Evaluating the quality of explanations is traditionally difficult due to their inherent subjectivity. The needs of different user groups can be very different, which is reflected in their expectations of what an explanation should offer. With this in mind, we evaluate the quality of explanations using qualitative feedback from telecommunication field engineers. Technical experts were selected to identify whether explanations emulated their decision process, as requested during co-creation. We retrieved qualitative feedback on explanation quality from individual engineer comments verbally communicated during a beta test of the software. Furthermore, we extracted structured feedback from desk-based agents during a pilot test of the software. This allows analysis of results from two distinct user groups and insight into two separate ways in which the system would be used.

In this paper we measure the effectiveness of our explanation by applying the model suggested in [8]. The model divides evaluation of an explainable systems into five different headings: user satisfaction (e.g. the clarity and utility of the explanation); mental model (e.g. the ability to understand individual decisions and identify strengths and weaknesses of the model); task performance (e.g. whether user ability to complete the task is improved by using the system); trust assessment (e.g. whether the system is trustable); and correctability (e.g. the user can rectify incorrect decisions). We examine each of these aspects in turn.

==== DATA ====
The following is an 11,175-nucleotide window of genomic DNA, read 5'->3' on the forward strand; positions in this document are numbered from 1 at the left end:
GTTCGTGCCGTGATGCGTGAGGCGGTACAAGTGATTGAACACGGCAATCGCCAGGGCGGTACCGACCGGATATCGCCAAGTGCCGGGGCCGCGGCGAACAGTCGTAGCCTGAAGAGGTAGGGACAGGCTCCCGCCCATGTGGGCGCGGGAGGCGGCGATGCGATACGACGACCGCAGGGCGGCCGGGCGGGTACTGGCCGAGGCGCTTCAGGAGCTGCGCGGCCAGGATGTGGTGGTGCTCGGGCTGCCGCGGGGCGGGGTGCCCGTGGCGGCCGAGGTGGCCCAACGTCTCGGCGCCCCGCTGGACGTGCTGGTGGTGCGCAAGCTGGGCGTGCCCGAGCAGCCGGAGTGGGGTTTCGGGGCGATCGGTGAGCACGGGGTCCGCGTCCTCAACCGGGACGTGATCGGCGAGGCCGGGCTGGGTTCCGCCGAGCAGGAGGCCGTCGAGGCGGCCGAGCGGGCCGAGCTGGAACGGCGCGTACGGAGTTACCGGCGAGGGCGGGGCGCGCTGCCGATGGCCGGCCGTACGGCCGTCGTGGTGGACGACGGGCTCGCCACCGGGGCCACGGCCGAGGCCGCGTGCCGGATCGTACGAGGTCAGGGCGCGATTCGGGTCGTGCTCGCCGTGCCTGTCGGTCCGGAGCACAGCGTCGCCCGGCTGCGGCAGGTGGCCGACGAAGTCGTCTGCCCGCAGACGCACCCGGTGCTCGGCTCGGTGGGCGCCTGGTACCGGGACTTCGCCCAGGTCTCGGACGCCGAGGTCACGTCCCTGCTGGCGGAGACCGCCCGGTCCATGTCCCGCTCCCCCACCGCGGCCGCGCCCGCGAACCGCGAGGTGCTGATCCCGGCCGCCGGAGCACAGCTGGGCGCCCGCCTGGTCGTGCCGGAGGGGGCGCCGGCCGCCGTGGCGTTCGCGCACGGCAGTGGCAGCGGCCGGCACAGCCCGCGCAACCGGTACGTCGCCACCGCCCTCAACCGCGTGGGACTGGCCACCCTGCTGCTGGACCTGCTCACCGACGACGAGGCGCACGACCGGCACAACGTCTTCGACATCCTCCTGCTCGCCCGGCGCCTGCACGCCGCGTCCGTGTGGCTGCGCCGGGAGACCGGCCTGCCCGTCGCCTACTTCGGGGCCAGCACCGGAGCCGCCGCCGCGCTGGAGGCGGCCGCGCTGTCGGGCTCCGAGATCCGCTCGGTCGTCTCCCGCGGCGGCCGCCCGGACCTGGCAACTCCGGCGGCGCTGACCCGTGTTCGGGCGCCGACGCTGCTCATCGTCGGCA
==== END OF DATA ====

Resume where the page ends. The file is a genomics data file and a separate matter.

Furthermore, we investigate the relationship between explanation quality and the two proposed metrics, MITM and TYN. The purpose of this investigation is to identify whether these metrics can be used to model explanation quality. Based on the explanation method in Sect. 5.2.1, we consider the following six metrics:

  1. 1.

    MITM-B: The distance between the midpoint of the original query note and the centroid of nearest neighbours of that class (computed from an average of the queries for overlapping and non-overlapping keywords) and the explanation center point (computed from an average of the representations for the returned sentences to summarise similarity and differences).

  2. 2.

    MITM-S: The distance between the midpoint of the original query and the centroid of nearest neighbours of that class (computed by only considering overlapping keywords) and the representation of the sentence used to explain similarities.

  3. 3.